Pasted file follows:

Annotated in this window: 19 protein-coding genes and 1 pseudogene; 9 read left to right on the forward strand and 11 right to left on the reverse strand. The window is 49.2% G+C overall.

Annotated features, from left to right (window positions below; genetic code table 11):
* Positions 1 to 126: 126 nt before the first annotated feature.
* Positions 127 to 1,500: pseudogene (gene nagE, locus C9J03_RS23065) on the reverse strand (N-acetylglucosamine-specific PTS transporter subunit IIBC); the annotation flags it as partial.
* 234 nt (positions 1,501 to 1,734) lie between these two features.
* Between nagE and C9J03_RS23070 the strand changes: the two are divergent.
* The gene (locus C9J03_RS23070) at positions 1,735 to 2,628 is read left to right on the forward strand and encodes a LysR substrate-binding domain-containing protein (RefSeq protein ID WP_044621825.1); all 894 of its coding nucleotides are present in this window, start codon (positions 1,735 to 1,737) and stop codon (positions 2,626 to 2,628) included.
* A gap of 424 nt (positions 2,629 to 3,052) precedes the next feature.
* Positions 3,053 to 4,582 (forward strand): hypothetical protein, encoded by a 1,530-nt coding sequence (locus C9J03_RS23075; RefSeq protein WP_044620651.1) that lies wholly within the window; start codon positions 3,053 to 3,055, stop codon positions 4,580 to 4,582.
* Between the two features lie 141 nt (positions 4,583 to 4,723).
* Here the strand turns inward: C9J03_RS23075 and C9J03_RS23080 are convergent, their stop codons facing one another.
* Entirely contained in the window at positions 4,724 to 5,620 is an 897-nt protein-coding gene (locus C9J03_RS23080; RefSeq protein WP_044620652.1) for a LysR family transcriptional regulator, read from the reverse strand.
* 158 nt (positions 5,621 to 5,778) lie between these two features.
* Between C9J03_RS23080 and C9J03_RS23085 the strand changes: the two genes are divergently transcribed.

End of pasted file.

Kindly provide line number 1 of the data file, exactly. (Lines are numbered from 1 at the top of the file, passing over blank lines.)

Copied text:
Annotated in this window: 19 protein-coding genes and 1 pseudogene; 9 read left to right on the forward strand and 11 right to left on the reverse strand. The window is 49.2% G+C overall.